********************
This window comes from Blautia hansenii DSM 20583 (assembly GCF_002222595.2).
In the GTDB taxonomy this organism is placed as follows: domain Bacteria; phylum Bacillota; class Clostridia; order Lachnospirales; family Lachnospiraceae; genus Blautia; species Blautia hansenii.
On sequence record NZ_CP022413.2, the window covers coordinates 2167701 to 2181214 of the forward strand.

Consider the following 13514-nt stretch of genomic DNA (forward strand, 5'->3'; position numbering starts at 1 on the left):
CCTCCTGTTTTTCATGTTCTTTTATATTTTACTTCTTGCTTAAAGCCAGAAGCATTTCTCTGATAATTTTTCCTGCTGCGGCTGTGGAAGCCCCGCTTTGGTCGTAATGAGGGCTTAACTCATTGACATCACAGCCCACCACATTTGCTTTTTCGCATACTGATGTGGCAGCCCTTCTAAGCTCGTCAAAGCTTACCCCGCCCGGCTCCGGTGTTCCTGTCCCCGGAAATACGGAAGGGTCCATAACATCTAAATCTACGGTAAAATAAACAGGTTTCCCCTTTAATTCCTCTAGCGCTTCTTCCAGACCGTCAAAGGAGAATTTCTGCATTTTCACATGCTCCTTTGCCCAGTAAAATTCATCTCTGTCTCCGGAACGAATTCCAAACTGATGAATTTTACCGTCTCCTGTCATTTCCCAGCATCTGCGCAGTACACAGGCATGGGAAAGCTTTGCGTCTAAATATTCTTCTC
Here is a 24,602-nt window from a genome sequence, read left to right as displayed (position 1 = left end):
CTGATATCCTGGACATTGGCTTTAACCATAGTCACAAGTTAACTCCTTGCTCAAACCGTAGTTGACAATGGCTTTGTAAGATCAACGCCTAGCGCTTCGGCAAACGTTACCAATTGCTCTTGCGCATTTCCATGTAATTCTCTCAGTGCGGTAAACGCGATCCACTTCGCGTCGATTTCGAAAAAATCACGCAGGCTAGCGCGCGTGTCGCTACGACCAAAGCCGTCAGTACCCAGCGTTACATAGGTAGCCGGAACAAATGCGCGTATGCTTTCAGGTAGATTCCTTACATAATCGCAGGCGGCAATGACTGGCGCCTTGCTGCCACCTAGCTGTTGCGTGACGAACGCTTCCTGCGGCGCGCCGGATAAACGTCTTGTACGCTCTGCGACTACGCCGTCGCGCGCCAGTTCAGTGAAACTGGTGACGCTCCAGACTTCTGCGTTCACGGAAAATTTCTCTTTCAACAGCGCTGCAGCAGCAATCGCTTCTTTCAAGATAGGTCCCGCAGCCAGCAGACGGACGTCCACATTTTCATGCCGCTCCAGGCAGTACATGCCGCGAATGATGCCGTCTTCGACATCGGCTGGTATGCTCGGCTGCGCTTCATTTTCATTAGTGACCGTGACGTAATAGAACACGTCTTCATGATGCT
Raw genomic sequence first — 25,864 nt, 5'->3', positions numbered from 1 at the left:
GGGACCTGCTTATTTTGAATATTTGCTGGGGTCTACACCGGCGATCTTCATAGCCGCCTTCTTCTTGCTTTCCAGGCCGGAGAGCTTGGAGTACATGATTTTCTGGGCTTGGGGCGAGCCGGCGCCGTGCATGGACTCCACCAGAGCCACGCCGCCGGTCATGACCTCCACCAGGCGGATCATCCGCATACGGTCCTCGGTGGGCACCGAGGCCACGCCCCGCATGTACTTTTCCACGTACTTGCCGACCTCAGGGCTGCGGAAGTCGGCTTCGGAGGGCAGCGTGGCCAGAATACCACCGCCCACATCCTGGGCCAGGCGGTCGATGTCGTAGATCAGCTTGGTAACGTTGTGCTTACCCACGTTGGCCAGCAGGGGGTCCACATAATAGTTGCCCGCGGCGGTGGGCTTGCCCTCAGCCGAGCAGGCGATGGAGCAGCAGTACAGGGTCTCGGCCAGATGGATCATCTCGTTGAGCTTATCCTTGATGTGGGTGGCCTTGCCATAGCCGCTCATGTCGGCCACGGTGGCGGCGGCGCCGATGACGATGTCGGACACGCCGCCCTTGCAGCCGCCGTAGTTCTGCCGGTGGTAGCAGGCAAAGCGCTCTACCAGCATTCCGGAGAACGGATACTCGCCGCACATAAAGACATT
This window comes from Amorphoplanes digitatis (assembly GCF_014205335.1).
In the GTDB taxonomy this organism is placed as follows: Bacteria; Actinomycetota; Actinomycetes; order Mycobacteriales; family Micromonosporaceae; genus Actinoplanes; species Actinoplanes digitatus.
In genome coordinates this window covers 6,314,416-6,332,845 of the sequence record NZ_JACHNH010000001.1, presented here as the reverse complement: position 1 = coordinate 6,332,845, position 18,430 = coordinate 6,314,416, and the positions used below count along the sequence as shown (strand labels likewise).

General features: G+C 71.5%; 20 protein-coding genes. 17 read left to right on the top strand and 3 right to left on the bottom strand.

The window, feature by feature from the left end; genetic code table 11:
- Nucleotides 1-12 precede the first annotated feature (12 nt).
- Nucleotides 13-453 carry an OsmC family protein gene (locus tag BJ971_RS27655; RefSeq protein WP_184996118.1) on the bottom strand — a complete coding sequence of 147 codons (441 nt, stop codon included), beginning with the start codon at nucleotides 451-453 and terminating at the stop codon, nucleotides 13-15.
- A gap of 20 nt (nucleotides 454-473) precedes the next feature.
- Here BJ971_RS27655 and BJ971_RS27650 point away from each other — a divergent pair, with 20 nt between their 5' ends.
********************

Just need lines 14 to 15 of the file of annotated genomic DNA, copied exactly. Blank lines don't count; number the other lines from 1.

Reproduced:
The window, feature by feature from the left end; genetic code table 11:
- Nucleotides 1-12 precede the first annotated feature (12 nt).